Phase 2 Pitolisant Study Makes It Easier for Patients to Participate

Marisa Wexler MS avatar

by Marisa Wexler MS |

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Recent changes to a Phase 2 clinical trial of the oral medicine pitolisant to treat excessive daytime sleepiness will make it easier for people with Prader-Willi syndrome (PWS) to participate in the study, according to an announcement from the Foundation for Prader-Willi Research.

“In addition to evaluating the safety of Pitolisant and its effectiveness in treating excessive daytime sleepiness, the trial will measure how Pitolisant affects learning, attention, memory, and hunger,” the foundation stated.

The Phase 2 trial (NCT04257929), which launched in 2020, is planning to enroll 60 people, ages 6 to 65, with a confirmed diagnosis of PWS.

Harmony Biosciences, the company sponsoring the trial, recently announced three changes to the study protocol that are expected to make it easier to participate. First, the study will no longer require any overnight or daytime sleep studies. Second, it is allowing screening visits to be performed remotely, and third, there will be greater flexibility for conducting visits remotely during the study.

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To be eligible, participants must have a caregiver-reported history of unusual sleepiness during the day despite getting adequate sleep at night. Participants also must have a caregiver who is willing and able to complete the required study assessments.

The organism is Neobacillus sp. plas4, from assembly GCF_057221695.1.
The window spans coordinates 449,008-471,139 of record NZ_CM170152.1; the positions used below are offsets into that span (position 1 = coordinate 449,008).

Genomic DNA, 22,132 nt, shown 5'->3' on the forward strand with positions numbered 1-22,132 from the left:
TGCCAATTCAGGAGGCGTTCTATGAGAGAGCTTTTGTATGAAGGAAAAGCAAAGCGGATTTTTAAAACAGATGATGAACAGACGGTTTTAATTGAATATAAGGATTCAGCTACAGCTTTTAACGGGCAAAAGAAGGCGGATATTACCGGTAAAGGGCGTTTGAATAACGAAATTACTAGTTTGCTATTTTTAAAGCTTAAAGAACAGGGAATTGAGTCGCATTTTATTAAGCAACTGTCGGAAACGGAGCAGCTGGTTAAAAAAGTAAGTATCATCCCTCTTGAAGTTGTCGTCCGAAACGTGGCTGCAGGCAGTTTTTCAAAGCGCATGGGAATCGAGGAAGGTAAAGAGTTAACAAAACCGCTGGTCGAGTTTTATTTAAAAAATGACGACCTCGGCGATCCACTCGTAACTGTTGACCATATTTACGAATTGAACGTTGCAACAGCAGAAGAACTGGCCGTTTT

Recruitment is ongoing at more than a dozen locations across the U.S.

Participants in the double-blind study will randomly be assigned to receive a high or low dose of pitolisant, or a placebo, taken once daily in the morning for 11 weeks. In the first three weeks, the dosage will be gradually increased (titrated) to the final dose, which is tailored based on patient age.

Those who finish the 11-week double-blind portion of the study will have the opportunity to enroll in an open-label extension, where all will be given pitolisant at the highest dose allowed for their age group (after a three-week titration).

Participation in the trial lasts about four months in total, and includes five visits. Two of the study visits have the option of being done from home.

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Harmony hosted a 30-minute webinar last month detailing what participants in the trial can expect.

Pitolisant is currently approved, under the brand name Wakix, to treat excessive daytime sleepiness and cataplexy (sudden loss of muscle tone caused by strong emotion) in adults with narcolepsy. The medication is believed to work by increasing the release of histamine in the brain, which promotes wakefulness.